Seems everywhere you turn, everyone is using Facebook for advertising. It is a good platform for advertising on the Internet. Allowing you to target your prospects in a more defined way than other platforms. It reminds me of using The Standard Rates and Data information for direct mail. Here are some ideas to help with your campaigns.
The Secret to Making Facebook Ads Work for Your Business
Did you know that the attention of a goldfish is nine seconds? Ours is shorter — we only have an attention span of eight seconds.
So, when it comes to catching the eye of a potential customer, you got to be quick, engaging and to the point. This is where Facebook ads come in. The channel is ideal for companies looking to quickly influence the right demographic for your business.
As the author of the Amazon bestseller How To Turn Your Digital Footprint Into Leads, I have worked with hundreds of business owners. What I have learned is they all have one common struggle: the lack of consistency in generating quality leads.
For those also facing that challenge, here are the steps to quickly make Facebook ads work for your business:
Do your research.
You need to figure out pain points of your ideal customer. What do they need? What are their wants? A lot of business owners just assume pain points but don’t search for actual data to prove their assumptions. Don’t do that. Rather, by researching your customers’ market desires, along with their fears and concerns, you can craft copy in a way that will generate responses from each ad you run.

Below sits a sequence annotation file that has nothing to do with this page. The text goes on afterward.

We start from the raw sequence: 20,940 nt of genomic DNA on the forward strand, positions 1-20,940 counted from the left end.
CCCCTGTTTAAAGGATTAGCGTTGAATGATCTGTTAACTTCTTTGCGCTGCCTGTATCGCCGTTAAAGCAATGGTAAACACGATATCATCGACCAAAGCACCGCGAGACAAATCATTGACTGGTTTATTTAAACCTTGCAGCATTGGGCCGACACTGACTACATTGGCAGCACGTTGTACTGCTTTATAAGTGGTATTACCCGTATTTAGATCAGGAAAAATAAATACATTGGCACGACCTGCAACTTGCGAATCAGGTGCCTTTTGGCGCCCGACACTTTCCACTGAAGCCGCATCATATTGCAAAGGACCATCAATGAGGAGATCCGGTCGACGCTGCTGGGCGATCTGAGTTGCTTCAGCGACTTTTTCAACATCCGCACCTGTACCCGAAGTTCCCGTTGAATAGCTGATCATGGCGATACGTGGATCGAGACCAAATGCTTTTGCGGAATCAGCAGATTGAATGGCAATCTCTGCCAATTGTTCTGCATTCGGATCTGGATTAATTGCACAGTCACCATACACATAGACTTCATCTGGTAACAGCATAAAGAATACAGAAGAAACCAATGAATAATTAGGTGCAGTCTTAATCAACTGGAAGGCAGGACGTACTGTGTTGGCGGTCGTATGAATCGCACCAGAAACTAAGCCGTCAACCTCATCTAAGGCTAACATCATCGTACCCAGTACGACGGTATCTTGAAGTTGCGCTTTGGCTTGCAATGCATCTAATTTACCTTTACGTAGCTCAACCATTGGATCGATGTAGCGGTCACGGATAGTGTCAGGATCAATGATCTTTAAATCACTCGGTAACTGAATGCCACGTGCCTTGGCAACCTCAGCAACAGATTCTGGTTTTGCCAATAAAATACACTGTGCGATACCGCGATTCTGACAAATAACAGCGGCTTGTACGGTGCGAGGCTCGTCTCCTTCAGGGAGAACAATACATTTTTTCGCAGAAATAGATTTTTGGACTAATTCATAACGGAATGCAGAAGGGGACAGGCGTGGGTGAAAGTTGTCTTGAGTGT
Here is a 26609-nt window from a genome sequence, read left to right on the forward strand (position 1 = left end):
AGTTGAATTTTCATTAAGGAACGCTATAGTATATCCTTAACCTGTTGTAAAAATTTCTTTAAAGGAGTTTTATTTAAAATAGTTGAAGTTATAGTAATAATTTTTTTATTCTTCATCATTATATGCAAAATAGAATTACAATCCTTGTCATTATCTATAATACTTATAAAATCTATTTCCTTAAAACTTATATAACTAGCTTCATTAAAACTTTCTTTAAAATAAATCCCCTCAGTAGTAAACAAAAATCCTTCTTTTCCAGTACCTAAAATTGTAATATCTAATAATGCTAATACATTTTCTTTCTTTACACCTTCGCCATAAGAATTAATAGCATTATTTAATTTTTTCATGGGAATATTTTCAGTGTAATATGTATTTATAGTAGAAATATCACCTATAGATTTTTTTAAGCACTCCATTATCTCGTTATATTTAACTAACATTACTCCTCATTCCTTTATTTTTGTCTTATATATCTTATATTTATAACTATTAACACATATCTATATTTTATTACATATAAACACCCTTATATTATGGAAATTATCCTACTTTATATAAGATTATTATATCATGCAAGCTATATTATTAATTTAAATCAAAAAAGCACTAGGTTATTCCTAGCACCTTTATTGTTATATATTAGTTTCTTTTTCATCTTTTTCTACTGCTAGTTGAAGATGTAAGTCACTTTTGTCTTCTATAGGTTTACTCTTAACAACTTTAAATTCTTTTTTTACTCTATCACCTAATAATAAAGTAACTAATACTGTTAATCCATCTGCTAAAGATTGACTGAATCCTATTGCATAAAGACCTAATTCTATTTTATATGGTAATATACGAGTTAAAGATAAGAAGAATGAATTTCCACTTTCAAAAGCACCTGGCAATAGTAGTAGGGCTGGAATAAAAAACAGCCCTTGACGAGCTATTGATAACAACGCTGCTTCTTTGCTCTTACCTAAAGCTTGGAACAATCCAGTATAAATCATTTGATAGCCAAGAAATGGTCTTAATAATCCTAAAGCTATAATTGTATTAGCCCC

To find out pain points, look at competitors’ reviews on Google, Amazon and Yelp, study forums for your niche and of course, simply ask people.
This is the most important step when you are building your customer avatar.
People are going to miss your ad if the creative is boring. It needs to stand out and make Facebook visitors stop and take action.When setting up an ad and choosing the style, I found single images work better than carousel. I like to place some color around the border, such as red, orange or yellow to catch the attention of a user. For video ads, it is important to have some sort of action (no one likes someone just talking on screen).
Keep in mind, whatever type of ad you create, the creative style needs to be uniform – from marketing copy to the website to your emails.
It is all about the headline.
You basically have less than three seconds to engage someone and make them decide to read the rest of your copy. To do so, you need a powerful headline. It should be addressing your ideal customer and calling out their largest pain point. Use the law of polarity to repel everyone who isn’t part of your target market and attract those who will resonate with the message and want to know more about what you are offering. One of my favorite ways to make an impact in a headline is to pose a question the majority of your target customer will answer the same way.
Have enticing ad copy.
While there are plenty of great ad copy books out there — Hypnotic Writing, Tested Advertising Methods, Breakthrough Copywriting – my favorite is the PSO System by Gallant Dill. He breaks ad copy down to these three points: pain, solution and offer. Understand what the pain point is, entice with a solution and include an offer.
Also, it is important to keep in mind that in today’s age, mobile traffic has eclipsed desktop traffic. So, you need to keep your ad copy concise (and images, too!). To make sure your ad looks just as good on mobile as it does on desktop, use the ad preview tool in Facebook.
The irresistible offer needs to be there.
As mentioned above, your ad should have an offer, one that is so enticing the customer can’t pass it up. Here are a few examples:
- Offer a discount
- Give a bonus or premium
- Bundle goods together
- Reverse the risk (e.g. 100 percent money-back guarantee)
- Add a sense of urgency
Keep it simple.
When we are looking at our Facebook feed, we don’t want jargon, complicated words or long-winded explanations. The best ads are written at a fourth-grade level – meaning people don’t have to think when reading it.